UUFR’s Immigrant and Refugee Justice Ministry Team, along with other UUFR members and outside partners, has adjusted and been able to continue our work despite COVID-19 restrictions. In March our team collected 50 letters handwritten by UUFR members that were sent to the UU Social Justice Immigration Team and Advocacy Corps in Washington DC. The letters urged immediate action on legislation providing a pathway to permanent legal status for people holding temporary protected status (TPS). UU volunteers in DC delivered over 1,700 constituent letters (including ours) to 53 Senate offices and conducted 15 meeting with Senate staff.
Prior to the “Stay at Home” order, several UUFR members were volunteering regularly at US Committee on Refugees and Immigrants (USCRI) Raleigh office. Volunteer activity includes teaching English as a second language, clerical and reception duties, transportation, and tutoring. During the Stay at Home several UUFR members are assisting refugee children with their online school assignments.
The team has developed a new program, Saturday Partners, and one session was held before the COVID restrictions. UUFR members met on site at an apartment complex that has a high concentration of refugees. Working with Lutheran Services of North Carolina, our team plans to meet regularly with residents who need some direction or information about getting services, helping with school or other issues. One family came to the first session for information about child care. UUFR members were able to provide a list of nearby centers and which ones had Head Start programs.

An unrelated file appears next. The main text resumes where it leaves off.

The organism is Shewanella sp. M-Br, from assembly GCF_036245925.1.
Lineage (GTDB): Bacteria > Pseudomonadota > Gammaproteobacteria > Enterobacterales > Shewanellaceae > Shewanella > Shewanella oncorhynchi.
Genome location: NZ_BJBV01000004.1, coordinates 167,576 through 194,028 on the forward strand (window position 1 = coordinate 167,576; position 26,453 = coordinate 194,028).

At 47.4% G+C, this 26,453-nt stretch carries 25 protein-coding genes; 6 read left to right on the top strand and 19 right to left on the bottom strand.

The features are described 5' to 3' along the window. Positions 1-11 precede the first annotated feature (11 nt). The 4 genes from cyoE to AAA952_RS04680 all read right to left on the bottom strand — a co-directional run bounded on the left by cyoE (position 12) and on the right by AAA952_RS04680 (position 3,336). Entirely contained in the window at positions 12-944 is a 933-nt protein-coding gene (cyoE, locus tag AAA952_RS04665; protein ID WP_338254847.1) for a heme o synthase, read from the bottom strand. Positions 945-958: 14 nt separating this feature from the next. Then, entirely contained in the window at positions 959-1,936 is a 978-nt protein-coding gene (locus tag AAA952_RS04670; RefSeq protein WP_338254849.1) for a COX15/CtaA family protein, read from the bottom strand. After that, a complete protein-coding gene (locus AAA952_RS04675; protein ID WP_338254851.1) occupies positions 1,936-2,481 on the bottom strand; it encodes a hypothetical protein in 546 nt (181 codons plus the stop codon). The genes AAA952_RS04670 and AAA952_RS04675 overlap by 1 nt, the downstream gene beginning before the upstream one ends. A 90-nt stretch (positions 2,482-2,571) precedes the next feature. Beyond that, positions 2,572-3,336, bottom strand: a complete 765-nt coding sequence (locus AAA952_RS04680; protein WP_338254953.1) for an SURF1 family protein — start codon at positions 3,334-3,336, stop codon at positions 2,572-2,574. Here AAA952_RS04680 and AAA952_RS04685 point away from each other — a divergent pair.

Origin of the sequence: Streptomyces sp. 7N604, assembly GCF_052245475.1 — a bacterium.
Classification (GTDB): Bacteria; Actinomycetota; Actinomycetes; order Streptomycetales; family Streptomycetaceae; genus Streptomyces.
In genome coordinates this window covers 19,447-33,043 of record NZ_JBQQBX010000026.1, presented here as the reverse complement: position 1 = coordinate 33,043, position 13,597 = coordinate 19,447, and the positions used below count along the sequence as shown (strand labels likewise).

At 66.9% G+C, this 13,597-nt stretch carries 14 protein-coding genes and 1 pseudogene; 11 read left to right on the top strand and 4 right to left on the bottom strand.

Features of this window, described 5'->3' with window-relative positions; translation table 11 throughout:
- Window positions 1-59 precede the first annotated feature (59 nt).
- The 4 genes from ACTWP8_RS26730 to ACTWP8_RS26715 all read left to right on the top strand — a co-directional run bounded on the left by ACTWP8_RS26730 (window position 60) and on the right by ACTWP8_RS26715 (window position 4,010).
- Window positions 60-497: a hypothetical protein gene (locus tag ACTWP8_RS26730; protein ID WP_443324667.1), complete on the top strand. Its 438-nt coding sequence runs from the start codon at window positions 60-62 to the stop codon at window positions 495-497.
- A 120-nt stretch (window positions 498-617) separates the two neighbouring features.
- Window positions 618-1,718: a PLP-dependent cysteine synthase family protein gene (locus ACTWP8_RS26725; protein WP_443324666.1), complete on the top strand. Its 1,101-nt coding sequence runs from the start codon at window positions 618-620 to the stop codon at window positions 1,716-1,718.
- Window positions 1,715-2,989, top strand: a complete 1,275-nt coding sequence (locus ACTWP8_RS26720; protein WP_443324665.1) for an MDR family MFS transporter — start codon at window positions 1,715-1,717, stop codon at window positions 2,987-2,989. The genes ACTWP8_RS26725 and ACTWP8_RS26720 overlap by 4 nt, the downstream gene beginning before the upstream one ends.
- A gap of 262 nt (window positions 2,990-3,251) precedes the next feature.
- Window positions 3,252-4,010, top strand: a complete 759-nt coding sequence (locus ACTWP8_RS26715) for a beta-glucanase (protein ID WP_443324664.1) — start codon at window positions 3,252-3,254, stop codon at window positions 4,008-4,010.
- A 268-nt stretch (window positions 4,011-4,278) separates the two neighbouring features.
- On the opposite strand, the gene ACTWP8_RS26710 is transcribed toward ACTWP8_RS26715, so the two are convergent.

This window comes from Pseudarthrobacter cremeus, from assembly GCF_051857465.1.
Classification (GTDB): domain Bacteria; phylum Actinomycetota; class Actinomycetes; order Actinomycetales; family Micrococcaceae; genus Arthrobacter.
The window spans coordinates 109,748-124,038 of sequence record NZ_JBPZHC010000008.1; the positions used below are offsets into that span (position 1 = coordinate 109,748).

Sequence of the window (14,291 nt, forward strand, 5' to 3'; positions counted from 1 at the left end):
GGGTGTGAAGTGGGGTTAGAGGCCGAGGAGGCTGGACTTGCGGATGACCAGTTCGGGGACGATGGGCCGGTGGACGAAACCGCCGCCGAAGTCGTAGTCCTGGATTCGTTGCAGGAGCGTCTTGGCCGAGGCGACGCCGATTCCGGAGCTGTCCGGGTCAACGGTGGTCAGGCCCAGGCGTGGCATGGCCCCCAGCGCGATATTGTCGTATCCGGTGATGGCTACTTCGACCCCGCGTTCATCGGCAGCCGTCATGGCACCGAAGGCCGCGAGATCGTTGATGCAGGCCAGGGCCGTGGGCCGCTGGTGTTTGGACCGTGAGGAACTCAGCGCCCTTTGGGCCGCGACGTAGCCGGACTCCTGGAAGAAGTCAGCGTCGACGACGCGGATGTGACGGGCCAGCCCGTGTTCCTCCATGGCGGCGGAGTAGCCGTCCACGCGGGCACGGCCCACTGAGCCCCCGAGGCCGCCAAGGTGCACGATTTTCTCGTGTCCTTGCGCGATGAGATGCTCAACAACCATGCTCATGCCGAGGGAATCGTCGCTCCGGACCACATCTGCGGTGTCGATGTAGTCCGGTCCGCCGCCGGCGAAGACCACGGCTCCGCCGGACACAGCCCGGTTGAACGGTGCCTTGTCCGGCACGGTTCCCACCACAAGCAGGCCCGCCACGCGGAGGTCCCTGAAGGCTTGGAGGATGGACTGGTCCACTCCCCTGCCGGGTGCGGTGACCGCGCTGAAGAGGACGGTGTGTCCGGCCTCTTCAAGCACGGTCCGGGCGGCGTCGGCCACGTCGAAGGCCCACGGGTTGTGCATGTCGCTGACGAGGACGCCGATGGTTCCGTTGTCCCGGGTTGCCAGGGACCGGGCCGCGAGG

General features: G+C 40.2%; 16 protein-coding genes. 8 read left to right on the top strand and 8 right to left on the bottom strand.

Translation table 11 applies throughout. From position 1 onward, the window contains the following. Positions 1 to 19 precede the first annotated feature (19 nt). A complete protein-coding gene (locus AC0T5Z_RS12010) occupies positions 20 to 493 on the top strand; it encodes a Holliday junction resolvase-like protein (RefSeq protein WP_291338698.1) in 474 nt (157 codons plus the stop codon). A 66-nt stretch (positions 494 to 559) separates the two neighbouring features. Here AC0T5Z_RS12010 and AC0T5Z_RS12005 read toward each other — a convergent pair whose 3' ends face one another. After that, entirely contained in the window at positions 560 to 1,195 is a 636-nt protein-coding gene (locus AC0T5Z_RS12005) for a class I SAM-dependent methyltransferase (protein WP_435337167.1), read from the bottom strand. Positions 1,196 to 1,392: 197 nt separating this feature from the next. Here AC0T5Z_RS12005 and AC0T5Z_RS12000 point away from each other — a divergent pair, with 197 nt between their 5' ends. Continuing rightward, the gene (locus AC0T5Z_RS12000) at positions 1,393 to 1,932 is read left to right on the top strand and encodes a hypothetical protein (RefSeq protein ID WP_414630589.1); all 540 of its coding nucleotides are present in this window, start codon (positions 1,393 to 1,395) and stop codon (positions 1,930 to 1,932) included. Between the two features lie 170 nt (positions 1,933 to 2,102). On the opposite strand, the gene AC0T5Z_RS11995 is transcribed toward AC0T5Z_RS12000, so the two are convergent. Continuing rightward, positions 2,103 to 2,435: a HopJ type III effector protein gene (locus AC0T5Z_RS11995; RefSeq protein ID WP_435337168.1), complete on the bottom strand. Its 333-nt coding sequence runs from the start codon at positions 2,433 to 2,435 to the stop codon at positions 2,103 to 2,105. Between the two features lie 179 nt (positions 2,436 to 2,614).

In May, the team responded to a request to provide support for four local refugee families with newborn babies. UUFR members donated cases of baby wipes, and diapers as well as a used bassinet with linens, handmade sweaters, baby toys and other items.